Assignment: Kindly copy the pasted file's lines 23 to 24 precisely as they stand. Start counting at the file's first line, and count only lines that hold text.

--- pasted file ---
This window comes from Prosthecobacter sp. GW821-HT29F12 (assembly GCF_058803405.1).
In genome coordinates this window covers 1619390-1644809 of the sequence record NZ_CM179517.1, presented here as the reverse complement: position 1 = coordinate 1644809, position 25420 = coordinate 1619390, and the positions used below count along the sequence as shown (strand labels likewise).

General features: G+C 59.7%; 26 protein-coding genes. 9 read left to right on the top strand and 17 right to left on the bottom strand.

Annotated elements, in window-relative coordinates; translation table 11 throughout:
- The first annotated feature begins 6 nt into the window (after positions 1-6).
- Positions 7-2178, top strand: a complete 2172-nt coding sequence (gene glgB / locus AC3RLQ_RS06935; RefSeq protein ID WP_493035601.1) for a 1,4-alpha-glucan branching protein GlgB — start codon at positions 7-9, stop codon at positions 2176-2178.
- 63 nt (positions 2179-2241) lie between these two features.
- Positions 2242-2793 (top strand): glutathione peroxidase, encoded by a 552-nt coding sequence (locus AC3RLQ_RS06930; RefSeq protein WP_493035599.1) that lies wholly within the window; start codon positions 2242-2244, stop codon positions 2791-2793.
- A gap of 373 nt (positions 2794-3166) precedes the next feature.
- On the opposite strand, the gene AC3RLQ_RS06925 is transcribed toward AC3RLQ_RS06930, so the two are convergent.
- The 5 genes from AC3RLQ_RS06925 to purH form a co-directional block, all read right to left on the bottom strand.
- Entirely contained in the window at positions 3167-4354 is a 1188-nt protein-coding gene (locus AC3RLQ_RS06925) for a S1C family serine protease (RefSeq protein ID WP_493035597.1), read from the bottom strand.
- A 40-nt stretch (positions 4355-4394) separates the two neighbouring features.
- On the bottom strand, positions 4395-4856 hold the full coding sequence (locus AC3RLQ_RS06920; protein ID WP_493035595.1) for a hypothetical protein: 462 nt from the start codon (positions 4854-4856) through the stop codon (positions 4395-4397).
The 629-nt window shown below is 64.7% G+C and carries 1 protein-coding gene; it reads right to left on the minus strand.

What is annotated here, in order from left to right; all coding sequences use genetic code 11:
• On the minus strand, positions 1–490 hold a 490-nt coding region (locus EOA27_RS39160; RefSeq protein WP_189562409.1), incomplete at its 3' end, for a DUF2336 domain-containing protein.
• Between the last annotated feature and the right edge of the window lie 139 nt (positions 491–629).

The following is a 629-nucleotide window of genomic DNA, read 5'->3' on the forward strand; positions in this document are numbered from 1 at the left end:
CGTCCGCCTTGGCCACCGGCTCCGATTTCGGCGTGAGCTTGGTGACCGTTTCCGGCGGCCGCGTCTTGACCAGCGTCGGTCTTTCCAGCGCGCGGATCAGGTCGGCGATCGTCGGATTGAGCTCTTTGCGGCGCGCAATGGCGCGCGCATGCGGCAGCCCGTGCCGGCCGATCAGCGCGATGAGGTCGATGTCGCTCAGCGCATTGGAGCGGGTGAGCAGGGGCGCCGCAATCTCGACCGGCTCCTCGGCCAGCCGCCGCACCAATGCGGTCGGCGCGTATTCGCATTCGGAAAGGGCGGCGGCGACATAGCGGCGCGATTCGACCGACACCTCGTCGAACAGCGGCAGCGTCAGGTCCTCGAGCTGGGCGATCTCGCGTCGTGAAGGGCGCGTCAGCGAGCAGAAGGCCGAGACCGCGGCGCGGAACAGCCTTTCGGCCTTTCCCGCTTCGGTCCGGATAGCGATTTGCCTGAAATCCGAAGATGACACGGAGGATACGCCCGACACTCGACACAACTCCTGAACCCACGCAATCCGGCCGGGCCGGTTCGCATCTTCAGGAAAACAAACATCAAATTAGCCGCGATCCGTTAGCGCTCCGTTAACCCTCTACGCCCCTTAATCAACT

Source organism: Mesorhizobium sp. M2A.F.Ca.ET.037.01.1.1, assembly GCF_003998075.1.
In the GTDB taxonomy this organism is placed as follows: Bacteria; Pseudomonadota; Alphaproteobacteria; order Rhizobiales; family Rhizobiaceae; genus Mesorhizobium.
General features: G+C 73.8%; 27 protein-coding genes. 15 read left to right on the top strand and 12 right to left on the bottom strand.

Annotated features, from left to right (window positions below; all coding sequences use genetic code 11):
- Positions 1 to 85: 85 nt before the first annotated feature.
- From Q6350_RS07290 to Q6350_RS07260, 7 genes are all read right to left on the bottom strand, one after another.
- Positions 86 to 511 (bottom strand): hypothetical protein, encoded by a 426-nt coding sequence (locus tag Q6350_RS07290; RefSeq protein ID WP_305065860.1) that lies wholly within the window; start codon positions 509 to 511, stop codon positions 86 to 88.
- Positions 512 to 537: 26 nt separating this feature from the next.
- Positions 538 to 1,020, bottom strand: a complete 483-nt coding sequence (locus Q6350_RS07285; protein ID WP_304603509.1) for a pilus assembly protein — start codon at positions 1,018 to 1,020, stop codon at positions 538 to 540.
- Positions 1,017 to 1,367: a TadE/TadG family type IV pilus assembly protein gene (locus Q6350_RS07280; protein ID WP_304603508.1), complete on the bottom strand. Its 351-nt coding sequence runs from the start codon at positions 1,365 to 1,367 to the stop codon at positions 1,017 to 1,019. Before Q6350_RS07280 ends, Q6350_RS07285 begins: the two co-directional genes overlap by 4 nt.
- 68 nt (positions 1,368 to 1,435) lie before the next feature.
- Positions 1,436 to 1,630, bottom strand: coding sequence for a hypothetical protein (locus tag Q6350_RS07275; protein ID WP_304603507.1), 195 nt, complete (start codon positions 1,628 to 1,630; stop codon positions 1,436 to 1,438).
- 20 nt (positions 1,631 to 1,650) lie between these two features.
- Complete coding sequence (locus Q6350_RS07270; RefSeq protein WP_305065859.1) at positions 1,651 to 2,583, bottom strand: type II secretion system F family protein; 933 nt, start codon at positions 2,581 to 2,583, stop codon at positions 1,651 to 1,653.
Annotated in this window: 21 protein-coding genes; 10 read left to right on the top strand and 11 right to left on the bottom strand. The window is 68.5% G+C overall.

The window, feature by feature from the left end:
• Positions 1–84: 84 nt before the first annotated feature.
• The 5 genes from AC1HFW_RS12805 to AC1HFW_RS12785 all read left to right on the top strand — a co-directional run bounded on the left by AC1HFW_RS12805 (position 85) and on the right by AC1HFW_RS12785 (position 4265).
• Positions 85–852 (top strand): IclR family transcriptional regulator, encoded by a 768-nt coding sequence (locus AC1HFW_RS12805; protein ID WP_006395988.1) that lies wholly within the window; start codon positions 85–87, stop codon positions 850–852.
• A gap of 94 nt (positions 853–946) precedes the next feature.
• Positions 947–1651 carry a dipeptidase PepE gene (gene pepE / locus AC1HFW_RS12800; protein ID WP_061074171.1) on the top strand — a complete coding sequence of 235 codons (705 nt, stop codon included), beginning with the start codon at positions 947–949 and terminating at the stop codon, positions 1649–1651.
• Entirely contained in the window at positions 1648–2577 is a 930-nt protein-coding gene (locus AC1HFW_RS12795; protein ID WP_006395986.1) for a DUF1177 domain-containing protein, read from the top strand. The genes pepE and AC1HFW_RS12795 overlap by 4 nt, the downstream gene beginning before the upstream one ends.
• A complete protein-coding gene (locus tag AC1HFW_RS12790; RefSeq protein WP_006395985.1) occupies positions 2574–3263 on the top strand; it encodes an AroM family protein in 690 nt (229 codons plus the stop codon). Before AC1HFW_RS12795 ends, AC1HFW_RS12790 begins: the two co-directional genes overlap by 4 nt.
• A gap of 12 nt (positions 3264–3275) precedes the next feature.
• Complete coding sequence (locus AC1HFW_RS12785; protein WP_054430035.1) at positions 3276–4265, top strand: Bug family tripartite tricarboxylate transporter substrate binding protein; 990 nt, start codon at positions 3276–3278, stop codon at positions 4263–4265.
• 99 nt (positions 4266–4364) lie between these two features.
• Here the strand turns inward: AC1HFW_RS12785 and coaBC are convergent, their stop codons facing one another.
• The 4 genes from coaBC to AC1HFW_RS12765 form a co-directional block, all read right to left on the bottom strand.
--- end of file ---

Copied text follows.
General features: G+C 73.8%; 27 protein-coding genes. 15 read left to right on the top strand and 12 right to left on the bottom strand.

Annotated features, from left to right (window positions below; all coding sequences use genetic code 11):